Fidel Castro, the Cuban revolutionary leader who died on Friday November 25 at the age of 90, is arguably one of the most beloved world leaders in Africa.
This is mainly due to Cuba's contribution during anti-colonial and anti-apartheid struggles in African countries such as South Africa, Namibia, Angola, Mozambique and Guinea-Bissau. In addition, Cuba trained many African doctors and sent its own doctors into African countries. The most recent example of Cuban doctors helping out in Africa was during the Ebola crisis when the country sent about 300 doctors.
Immediately after the official announcement of his death, African leaders and ordinary citizens took to Twitter to pay tribute to the communist icon.
Nigeria's president Muhammadu Buhari wrote:
Fidel Castro was a great friend to Africa, to countries in the Global South and to the Non-Aligned Movement. His place in history is assured
— Muhammadu Buhari (@MBuhari) November 26, 2016
Kenyan president Uhuru Kenyatta noted:
Castro also demonstrated to the world that sovereign equality is a paramount idea that must prevail at all times.
— Uhuru Kenyatta (@UKenyatta) November 26, 2016
Tanzanian professor of law Issa Shivji tweeted, referring to Castro's own pledge that “history will absolve me“:
History has abundantly absolved him. A small nation withstood the might of the most vicious military power on earth. pic.twitter.com/Asg7LWIYvE
— Issa Shivji (@IssaShivji) November 26, 2016
Prince Maphosa took note of the fact that he died on a Black Friday, which marks the beginning of Christmas shopping season.
2016 could not get
any more ironic, Fidel Castro died on Black
Friday, the most capitalist day there is.#MHSRIP
— Prince.M. Maphosa (@Mfumbesi83) November 26, 2016
Luka was surprised that he was still alive:
Imwe Fidel Castro was alive this whole time? eh.
— Luka (@LukaMwango) November 26, 2016
Siame shared a popular lament:
Haha everyone's going to be a Castro expert now… and the shear number of quotes we'll have to endure https://t.co/trW893xCOM
— Siame (@mr_siame) November 26, 2016
In a tweet that seems to be making reference to the surprise election of Donald Trump as the next US president, Ory Okolloh Mwangi, the co-founder of Ushahidi, remarked:
Castro waited until it was clear that the Empire has imploded.
— Ory Okolloh Mwangi (@kenyanpundit) November 26, 2016
Mohamed Harith in Kenya explained what Castro taught him:
Fidel Castro defined anti-imperialism to me. He taught me, taking a stand has its price but dignity is by far priceless. RIP Savior
— Mohamed Harith (@almafazy) November 26, 2016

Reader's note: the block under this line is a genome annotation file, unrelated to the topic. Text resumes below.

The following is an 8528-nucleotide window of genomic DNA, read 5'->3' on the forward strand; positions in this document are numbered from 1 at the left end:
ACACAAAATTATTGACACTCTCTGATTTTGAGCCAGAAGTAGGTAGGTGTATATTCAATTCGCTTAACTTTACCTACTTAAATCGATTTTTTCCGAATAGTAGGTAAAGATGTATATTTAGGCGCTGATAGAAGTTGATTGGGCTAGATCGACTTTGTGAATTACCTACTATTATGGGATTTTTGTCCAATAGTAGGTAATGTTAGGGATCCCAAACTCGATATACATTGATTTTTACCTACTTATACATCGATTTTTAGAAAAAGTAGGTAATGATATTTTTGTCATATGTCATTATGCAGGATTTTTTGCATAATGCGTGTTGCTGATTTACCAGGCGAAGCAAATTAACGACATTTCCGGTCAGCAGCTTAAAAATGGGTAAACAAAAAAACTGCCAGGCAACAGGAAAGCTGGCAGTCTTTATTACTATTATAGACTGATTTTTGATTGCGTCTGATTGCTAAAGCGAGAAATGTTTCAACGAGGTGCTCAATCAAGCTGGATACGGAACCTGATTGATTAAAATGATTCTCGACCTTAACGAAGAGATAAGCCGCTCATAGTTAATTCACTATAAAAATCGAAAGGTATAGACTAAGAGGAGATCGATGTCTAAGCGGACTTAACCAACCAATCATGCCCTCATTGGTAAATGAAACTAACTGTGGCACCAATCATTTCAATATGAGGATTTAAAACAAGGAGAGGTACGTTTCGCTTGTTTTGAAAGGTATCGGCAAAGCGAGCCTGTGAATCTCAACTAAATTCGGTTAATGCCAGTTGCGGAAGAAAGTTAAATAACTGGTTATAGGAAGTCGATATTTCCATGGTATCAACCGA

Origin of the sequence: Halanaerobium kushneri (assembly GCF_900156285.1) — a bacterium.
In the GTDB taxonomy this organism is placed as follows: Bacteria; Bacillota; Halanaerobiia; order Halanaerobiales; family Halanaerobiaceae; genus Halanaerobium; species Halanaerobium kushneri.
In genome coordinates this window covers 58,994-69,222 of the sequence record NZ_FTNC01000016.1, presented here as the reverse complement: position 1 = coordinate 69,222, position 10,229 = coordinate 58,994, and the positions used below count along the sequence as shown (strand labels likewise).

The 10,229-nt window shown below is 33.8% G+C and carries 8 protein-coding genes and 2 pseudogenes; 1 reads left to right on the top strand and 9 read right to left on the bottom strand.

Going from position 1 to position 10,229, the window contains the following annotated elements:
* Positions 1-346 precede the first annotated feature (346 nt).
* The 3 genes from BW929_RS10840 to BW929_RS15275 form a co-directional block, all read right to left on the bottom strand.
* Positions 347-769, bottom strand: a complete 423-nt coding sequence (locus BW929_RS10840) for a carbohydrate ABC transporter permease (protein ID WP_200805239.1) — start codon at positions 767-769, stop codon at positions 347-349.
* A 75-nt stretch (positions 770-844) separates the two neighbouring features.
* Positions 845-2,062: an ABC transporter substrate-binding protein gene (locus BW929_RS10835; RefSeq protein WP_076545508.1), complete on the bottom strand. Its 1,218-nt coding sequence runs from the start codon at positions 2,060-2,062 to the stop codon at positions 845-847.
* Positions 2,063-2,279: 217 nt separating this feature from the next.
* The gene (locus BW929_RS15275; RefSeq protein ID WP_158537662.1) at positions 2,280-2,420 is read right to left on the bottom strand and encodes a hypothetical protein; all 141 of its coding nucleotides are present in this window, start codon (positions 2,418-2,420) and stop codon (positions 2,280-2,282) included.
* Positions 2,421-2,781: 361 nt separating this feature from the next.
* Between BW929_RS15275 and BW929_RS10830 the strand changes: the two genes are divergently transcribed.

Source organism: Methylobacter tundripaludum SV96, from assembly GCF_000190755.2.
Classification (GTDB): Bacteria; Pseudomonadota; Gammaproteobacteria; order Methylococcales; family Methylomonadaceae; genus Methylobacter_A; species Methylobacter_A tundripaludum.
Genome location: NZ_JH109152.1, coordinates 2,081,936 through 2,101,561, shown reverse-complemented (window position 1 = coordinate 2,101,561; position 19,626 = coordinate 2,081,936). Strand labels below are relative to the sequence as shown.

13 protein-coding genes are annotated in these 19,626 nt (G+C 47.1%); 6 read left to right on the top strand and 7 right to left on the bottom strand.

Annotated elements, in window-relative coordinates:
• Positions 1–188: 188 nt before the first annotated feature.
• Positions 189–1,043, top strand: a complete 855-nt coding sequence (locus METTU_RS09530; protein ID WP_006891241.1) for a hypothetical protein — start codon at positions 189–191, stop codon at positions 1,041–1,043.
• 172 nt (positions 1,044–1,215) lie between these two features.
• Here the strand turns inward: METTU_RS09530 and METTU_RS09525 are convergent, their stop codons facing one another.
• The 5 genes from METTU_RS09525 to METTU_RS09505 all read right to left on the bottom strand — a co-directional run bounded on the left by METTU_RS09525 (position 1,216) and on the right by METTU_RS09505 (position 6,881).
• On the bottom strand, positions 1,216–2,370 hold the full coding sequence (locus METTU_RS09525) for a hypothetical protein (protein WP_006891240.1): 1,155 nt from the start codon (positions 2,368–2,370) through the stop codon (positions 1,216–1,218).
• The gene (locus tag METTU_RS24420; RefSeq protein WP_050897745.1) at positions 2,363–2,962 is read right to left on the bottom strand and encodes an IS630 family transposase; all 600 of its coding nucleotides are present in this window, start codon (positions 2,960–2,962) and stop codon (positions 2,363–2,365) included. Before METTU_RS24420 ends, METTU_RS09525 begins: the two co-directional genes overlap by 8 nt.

Betty Waitherero, a Kenyan researcher, offered the following advice to Africans:
While googling who Fidel Castro is find out how Cuba supported Africa's fight against colonialism.
It matters. It matters how you got HERE.
— Betty Waitherero🐧🐧 (@bettywaitherero) November 26, 2016
Dr. Majak D'Agoot, South Sudan's former deputy defense minister, tweeted:
Fidel Castro Ruz:
Your imprints are visible in me and in most of the SPLA top Cdrs that you trained. I bid you farewell, mi Commandante!
— Dr. Majak D'Agoot (@Aquaengnoq) November 26, 2016
Adam Habib, Vice-Chancellor and Principal of the University of the Witwatersrand in South Africa:
An end of an era – Castro has died. He fought imperialism for 50 yrs, survived many assassination attempts, and died peacefully in his bed.
— Adam Habib (@AdHabb) November 26, 2016
Paul Kagame, the president of Rwanda, wrote:
RIP Fidel Castro, tenacious fighter who lived a full liberation life & condolences to the resilient people of Cuba
— Paul Kagame (@PaulKagame) November 26, 2016
A South Africa tweep observed:
— Amandla! (@AmandlaMobi) November 26, 2016
Ghanaian rapper Ko-Jo Cue sent the following message to Castro:
R.I.P Fidel Castro … Tell Che we love him … Tell Gaddafi we are sorry … Tell Nkrumah to forgive us … Tell Sankara he was right🙏🏿
— Ko-Jo Cue (@KOJO_Cue) November 26, 2016
Acknowledging Castro's faults, Nii Sarpei Hornsby, a Ghanaian lecturer, said:
He had his many faults but don't let them tell you Fidel Castro was a bloodthirsty know-nothing dictator.
Don't be lied to.
— Nii Sarpei Hornsby (@nii_sarpei) November 26, 2016
Miss Hamalwa wrote:
— Fidel Castro (@NyanzaJnr) November 26, 2016
However, not all Africans who took to Twitter showered Castro with praises. For example, Yasmin Yonis wrote:
My grandfather was ripped out of his home by Castro-backed Ethiopian troops & slaughtered in front of my family. Please have some nuance.
— Yasmin Yonis (@YasminYonis) November 26, 2016
Yonis is from Somalia, a country where Cuba sent troops to help to fight alongside the Ethiopian army during the Ethio-Somali War over the disputed Ethiopian region of Ogaden from July 1977 to March 1978.
Oluwasenyi Karimu drew a comparison between Castro and the 92-year old Zimbabwean president Robert Mugabe:
— oluwaseyi karimu (@seyik) November 27, 2016
While Peter Kamalingin called the death of Castro the “end of an error”:
— Peter Kamalingin B.L (@kampetero) November 26, 2016